Anish Giri’s Bischwiller have won all nine matches in the French Team Championship, including a crucial 4.5:3.5 victory against favourites Clichy, to put them within touching distance of the title with only two rounds to go. We take a look at the action, with a special focus on how the next five rounds went for the players we highlighted after Round 4.
In our “hits and misses” article we picked out three players who had done well. Let’s update their progress:
Maxime, if you recall, had finally opened with 3 wins in a row in the Top 12 after a 27-game streak without a win. Since then he’s only played three rounds, with two draws (Ragger and Sokolov) and one win (Szabo). So nothing spectacular, but steady progress.
Why has he played only six rounds out of nine? Probably he’s also preparing for the challenge ahead. As we mention in our 2015 Chess Calendar, he’s playing in the Leon rapid chess tournament next weekend (12-14 June), before the Norway Chess blitz opener takes place the very next day!
Ivan also eased off after sprinting to 4/4, adding 1 win and 4 draws, including draws against Maxime Vachier-Lagrave and Radek Wojtaszek.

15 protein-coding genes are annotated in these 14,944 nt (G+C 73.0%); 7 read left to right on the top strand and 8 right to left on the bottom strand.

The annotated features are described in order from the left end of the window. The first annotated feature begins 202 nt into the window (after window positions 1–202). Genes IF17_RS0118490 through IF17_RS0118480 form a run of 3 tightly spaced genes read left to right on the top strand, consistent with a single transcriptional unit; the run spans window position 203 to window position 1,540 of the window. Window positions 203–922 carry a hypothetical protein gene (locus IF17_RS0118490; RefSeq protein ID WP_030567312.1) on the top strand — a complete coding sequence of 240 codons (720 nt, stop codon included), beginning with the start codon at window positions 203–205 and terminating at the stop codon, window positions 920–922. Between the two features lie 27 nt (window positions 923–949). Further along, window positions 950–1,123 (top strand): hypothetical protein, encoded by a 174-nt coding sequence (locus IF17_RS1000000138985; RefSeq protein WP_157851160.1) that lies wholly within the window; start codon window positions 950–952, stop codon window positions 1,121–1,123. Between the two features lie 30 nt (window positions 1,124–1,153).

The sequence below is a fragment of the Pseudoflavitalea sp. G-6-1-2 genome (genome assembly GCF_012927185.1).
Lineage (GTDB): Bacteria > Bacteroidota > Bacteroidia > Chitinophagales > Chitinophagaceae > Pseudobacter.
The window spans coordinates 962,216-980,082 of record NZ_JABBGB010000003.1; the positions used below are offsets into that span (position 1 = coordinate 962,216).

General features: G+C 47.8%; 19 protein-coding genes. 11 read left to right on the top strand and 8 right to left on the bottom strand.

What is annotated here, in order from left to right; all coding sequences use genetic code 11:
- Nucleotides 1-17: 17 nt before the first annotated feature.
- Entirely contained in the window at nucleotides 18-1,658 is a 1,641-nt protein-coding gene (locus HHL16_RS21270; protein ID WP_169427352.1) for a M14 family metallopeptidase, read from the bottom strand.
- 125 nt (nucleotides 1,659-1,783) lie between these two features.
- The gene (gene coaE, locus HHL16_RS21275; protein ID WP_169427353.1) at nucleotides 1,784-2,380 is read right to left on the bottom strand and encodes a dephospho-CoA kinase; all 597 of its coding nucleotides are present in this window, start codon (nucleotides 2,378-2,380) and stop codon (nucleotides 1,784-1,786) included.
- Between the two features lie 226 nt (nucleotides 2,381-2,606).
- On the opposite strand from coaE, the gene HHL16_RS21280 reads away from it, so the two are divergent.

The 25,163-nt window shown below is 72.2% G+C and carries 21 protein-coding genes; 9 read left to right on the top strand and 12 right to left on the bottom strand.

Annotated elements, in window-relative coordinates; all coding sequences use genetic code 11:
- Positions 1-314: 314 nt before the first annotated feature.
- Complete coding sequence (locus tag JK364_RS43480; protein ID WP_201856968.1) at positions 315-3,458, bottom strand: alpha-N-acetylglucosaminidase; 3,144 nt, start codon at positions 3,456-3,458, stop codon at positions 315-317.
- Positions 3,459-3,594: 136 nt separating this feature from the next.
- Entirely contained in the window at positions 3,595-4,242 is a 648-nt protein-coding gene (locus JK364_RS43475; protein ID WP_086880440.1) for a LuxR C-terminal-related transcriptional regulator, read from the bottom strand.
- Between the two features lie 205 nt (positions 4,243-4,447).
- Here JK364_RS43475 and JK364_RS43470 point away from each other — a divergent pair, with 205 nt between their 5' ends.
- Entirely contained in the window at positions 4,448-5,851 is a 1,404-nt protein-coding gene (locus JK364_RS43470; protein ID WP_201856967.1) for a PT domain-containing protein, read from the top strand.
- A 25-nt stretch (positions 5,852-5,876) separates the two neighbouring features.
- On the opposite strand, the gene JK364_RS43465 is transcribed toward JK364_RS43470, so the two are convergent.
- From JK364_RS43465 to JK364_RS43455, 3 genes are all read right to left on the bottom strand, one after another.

17-year-old Duda didn’t slow down! After drawing with Wesley So and then winning three games in a row he went on to win his next three as well. They included some fine attacks – here he was finally ready to break through against Glenn Flear:
And also some exquisite endgame technique:
Duda here had tripled extra pawns against Anthony Wirig, but it was far from an easy task to win the game:
Eventually he managed.
That put Duda on 6 wins in a row,
with a chance to match Caruana’s fabulous 7 from the Sinquefield Cup. Like
Anish Giri, Vladimir Kramnik and Magnus Carlsen before him, though, Duda fell
at the final hurdle. It wasn’t for the want of the trying!
Here he gave up his queen with 15.gxf6! He continued to play for a win, though he almost pushed too far and had to show some fine defensive technique:
Duda has just given up a bishop for the last black pawn and tablebases tell us this position is a draw. The young Pole showed he knew why, playing 47.b4 and 48.h5 on his next two moves to establish a fortress and then just shuffling his king and rook for the next 22 moves – Yuri Solodovnichenko didn’t give up easily!
Duda then drew with Arkadij Naiditsch in the Round 9 match against Bischwiller. Despite his efforts the team’s 5.5:2.5 loss may have confirmed Bischwiller’s title and deprived Bois-Colombes of any chance of taking silver or gold.
Another curiosity is that Duda has played his last 8 games with the white pieces!
Things haven’t gone quite as well with White for the Polish no. 1, and we might be to blame In our earlier report we wondered if Radek Wojtaszek was the world’s best player with the white pieces at this moment in time… he immediately went on to draw with White against 2454-rated Axel Smith, and then later with Donchenko (2570) and Sokolov (2623). Add in two draws with Black and it’s been a disappointing tournament for the Polish star, who’s dropped 16.4 rating points and nine places in the live ratings.
And now let’s update the “misses” of the first four rounds.